You’ll have to get up early today to get a jump on Midlothian students.
Midlothian high school students gathered at 7:45 a.m. to pray for their schools, community, country, classmates and even their teachers as part of See You At The Pole, a national prayer observance led by local youth.
“I’ve been doing this since I was in the seventh grade,” said Racquel Knight, a junior at Midlothian High School. “We pray for our schools, our teachers, our parents and our friends.”
Knight attended a planning meeting Sunday night at First Baptist Church Midlothian to coordinate today’s event.
Knight said the day will start with music and praise choruses.
“That will probably last about 10-minutes and draw us together,” she said. “We will then break up into smaller groups and pray for about 10- to 15-minutes. We’ll wrap up with a song.”
MHS topped 2,000 students this year and as with any school with that many kids there are problems, fears, victories and joy. Students are also faced with a multitude of decisions and pressures that can divide and draw them away from how they would normally act.
“Prayer works,” Knight said. “During the moment of silence we have each day, I pray for the people I know and the things I face. And yes, I pray on test days.”
Students will circle all flagpoles at Midlothian Independent School District campuses this morning at the same time for a moment of silent prayer and corporate prayer.
The community is being asked to show up at Kimmel Park at 6:30 tonight for See You At The Park a similar program of praying for the community and country.
Hot dogs and drinks will be followed by music and a brief service.
SYATP points out it is not illegal to pray in school, only for school representatives to lead prayer services.
Midlothian has a tradition of young people showing up for the student-initiated and student-led movement that started in the Burleson in 1990. Burleson started with just one youth group, who met at night at several schools around Burleson during a weekend retreat.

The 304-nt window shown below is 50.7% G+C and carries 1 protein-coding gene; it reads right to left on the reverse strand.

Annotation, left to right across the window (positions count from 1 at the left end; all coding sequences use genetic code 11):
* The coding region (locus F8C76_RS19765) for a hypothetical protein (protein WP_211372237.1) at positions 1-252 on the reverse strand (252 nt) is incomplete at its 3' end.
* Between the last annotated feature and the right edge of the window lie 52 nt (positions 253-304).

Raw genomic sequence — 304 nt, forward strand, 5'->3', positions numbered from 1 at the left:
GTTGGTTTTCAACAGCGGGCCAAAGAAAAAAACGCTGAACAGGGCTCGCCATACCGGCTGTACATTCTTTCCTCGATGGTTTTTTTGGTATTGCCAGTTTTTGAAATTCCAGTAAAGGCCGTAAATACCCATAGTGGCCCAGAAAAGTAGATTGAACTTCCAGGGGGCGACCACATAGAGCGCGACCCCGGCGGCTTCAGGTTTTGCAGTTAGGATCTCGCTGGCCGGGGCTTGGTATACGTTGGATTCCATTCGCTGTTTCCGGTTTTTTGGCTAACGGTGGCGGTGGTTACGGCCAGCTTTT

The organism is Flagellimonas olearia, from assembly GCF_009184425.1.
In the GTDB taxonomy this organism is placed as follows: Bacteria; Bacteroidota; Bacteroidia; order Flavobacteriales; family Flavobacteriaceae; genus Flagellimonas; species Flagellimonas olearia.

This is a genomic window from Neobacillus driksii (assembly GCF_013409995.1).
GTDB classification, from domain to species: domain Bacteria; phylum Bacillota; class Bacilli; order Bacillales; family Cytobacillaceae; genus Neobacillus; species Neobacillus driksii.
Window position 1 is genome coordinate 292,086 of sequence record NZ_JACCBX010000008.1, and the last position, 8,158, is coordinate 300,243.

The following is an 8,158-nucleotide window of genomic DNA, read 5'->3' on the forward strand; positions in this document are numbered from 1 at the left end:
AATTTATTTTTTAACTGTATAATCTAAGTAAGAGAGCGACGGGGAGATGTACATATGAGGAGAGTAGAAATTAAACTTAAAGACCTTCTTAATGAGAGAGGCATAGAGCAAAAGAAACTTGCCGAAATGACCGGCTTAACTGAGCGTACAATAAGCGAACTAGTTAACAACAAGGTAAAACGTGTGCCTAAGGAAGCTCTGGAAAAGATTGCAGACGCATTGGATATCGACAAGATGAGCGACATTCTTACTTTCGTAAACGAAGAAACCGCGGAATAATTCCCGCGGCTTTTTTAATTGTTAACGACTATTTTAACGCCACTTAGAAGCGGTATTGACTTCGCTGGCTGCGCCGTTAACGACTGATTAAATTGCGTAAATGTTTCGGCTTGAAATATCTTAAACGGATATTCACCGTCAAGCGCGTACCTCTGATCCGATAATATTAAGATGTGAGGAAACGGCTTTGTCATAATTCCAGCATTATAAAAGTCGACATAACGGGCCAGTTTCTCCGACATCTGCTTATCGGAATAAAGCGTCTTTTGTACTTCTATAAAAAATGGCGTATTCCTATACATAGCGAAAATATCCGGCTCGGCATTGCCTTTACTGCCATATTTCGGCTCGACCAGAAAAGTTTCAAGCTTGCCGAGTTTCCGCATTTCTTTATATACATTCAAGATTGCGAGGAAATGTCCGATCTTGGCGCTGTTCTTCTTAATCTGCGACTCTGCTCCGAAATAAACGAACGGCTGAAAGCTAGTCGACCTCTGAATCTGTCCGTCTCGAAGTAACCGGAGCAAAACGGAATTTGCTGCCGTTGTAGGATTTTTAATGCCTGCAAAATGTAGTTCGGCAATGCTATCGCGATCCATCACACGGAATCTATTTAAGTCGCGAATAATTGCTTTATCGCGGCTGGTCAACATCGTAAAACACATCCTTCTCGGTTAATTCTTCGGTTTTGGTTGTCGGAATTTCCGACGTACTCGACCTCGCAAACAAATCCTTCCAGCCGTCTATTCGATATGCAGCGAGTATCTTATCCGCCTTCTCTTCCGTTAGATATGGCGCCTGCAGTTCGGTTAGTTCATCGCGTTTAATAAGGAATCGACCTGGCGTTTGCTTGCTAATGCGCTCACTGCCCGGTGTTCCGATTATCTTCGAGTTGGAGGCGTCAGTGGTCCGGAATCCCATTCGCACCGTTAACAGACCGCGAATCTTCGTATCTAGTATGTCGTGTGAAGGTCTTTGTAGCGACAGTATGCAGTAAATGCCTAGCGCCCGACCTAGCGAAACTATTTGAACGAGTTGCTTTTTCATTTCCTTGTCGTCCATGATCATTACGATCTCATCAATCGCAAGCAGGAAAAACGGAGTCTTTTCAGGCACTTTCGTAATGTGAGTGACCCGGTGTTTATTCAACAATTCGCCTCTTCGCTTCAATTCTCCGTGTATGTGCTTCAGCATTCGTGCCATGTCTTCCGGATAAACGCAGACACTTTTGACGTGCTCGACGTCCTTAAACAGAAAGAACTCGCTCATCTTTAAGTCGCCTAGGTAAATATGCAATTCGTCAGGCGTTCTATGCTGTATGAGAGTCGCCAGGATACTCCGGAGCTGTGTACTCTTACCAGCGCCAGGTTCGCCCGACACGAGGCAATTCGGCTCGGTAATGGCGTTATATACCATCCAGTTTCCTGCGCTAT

“Gather. Unite. Pray. Come Together” is the theme for See You at the Pole this year.
The theme comes from John 17: 20-23, which says, “My prayer is not for them alone. I pray also for those who will believe in me through their message, that all of them may be one, Father, just as you are in me and I am in you. May they also be in us so that the world may believe that you have sent me. I have given them the glory that you gave me, that they may be one as we are one: I in them and you in me. May they be brought to complete unity to let the world know that you sent me and have loved them even as you have loved me.”
In 2006, more than 2 million teenagers met for See You at the Pole in all 50 states. Internationally, reports came in from countries on six continents, including the Democratic Republic of Congo, Ecuador, Germany, Ghana, Guam, Hong Kong, Japan, Kenya, South Korea, Malaysia, Nigeria, Norway, Peru, Portugal, Scotland, and South Africa.
Participants don’t have to pay anything to participate in See You at the Pole.
“And we want to make sure that anyone running a program in the summer has something to hand out, if they need it,” noted Billy Beacham, president of Student Discipleship Ministries in Burleson, Texas, which creates all the promotional material for SYATP. “The resources are available for those who want them.”
Everything necessary for students to plan and promote a successful SYATP is available free at www.syatp.com.
See You at the Pole is now held each year on the fourth Wednesday of September. This change from its earlier years was in response to the needs of students to have more time to organize See You at the Pole after the school year begins.